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Home » Discover Rackham » Student Spotlight: Sarah Seelye

Sarah was older than the average graduate student when she applied to U-M. With an M.S.W. already in hand, she had been working as a program evaluator for a homeless program in Louisville that housed individuals with severe mental illness or substance abuse issues. Her journey to grad school began with an interest in enhancing her skills and ability to be a program evaluator, and having found the joint program in Social Work and Sociology at U-M, she was taken with the interdisciplinary potential to bring a theoretical lens to her work by deepening her background in both fields.

As a new Michigan student, Sarah immersed herself in her new environment and found a special interest in the city of Detroit. “In particular, I was interested in the people who stayed in Detroit. You hear narratives of people leaving Detroit and how depopulation is a significant issue, but I’m interested in the narratives of people who stayed in Detroit and how they made sense of staying. The story portrayed often by the media is that the ‘stayers’ simply stay because they are stuck due to their economic circumstances. While a lot of Detroit is lower income, something with ‘being stuck’ or ‘left behind’ didn’t sit well with me, and I wondered how much this is really the case and how much might be something else going on.”

To collect her data, Sarah interviewed people in two particular Detroit neighborhoods: one with a long term history of depopulation and one with a consistent population level. She focuses on the experiences of the neighborhood, sentiments of the community, and the narrative of why they’re staying and how they make sense of staying. So far, the 37 interviews she collected have resulted in several different papers, with another paper to come that uses data from the Panel Study of Income Dynamics to see what the economic consequences are for people who don’t move.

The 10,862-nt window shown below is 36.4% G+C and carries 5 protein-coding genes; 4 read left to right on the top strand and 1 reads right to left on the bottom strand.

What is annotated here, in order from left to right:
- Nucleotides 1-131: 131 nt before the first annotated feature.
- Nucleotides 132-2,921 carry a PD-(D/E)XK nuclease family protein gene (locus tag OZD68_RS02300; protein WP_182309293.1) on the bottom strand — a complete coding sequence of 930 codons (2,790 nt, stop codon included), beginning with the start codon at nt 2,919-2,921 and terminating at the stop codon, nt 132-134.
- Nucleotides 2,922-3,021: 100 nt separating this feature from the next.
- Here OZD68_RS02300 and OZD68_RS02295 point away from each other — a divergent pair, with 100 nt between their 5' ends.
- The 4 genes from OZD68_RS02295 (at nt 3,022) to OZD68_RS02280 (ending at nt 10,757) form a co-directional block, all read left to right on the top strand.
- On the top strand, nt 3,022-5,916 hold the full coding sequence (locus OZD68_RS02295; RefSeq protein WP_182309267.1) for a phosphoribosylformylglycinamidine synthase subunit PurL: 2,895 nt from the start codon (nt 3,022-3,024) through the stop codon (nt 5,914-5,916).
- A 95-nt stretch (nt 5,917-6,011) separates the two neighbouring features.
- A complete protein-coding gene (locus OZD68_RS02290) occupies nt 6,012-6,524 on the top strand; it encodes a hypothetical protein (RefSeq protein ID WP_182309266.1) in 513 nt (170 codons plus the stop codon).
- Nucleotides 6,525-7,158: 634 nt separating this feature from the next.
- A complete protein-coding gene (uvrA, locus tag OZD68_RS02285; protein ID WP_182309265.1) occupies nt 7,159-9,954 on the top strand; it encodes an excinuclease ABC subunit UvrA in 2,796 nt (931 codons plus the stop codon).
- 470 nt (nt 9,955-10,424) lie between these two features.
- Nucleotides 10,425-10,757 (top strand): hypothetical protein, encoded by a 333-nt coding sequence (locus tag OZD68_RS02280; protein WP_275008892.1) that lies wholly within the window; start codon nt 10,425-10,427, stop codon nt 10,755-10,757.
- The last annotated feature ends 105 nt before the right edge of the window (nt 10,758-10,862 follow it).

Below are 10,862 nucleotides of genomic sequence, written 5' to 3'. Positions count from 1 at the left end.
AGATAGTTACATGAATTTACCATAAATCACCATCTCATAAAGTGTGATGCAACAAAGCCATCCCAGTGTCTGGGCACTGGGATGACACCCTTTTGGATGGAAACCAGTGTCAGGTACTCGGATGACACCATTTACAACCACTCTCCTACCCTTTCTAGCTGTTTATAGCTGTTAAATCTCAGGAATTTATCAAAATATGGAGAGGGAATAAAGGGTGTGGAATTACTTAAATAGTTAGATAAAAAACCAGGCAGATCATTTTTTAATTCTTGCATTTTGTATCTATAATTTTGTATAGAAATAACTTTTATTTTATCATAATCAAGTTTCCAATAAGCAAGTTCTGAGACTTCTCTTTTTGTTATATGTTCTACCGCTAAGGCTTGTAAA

In these depopulated neighborhoods, it wasn’t easy to find interview subjects, owing partly to the fact that the community has lost 30% of its population each decade. She says, “Some blocks had more people, but some were completely empty. I used a lot of different methods to find interview subjects: I went door to door and to the local food pantry every two weeks to distribute flyers, handed out flyers at bus stops and convenience stores, and from those flyers I received calls.

“What I’ve seen so far is that the relationships in both neighborhoods are deep: people are attached and connected to one another. Sociologists write about depopulated places as places where residents often are scared and lock themselves in their homes and don’t connect. Sure, the issues of crime and safety are significant concerns, but they don’t isolate or disconnect the neighborhood. Other research suggested there’s no community in these places, but that’s not the case here. People refer to their neighbors as family members,” Sarah explains.

It took some time for her to settle into her research space. Sarah recalls, “When I first started visiting Detroit, I was really naïve about the city. I romanticized it, but then I started interviewing people and quickly changed my perception. I see the issues residents are faced with – and I see a lot of great things going on. It’s exciting to see so much happening, but when you get out of downtown or midtown and talk to people, there’s a different feel, and I now have a more realistic notion of what’s happening in the entire city.”

Her experience at U-M has provided opportunity for deepening relationships of her own: “I really value my mentors and advisors; I think the world of my advisors. They have been fantastic. Faculty members in my department try to create a variety of workshops just for grad students to come and share their work.”

When she’s got the time, Sarah hits the road. An avid cyclist for over a decade, she raced for the U-M cycling club for the last few years. Now living outside Flint, she’s able to enjoy long rides on country roads outside of the city.

Part of the interdisciplinary nature of her work allows Sarah to keep her options open when pursuing a career path. “I enjoy research at the university, but I loved my work as a program evaluator and could do so much more work there.”

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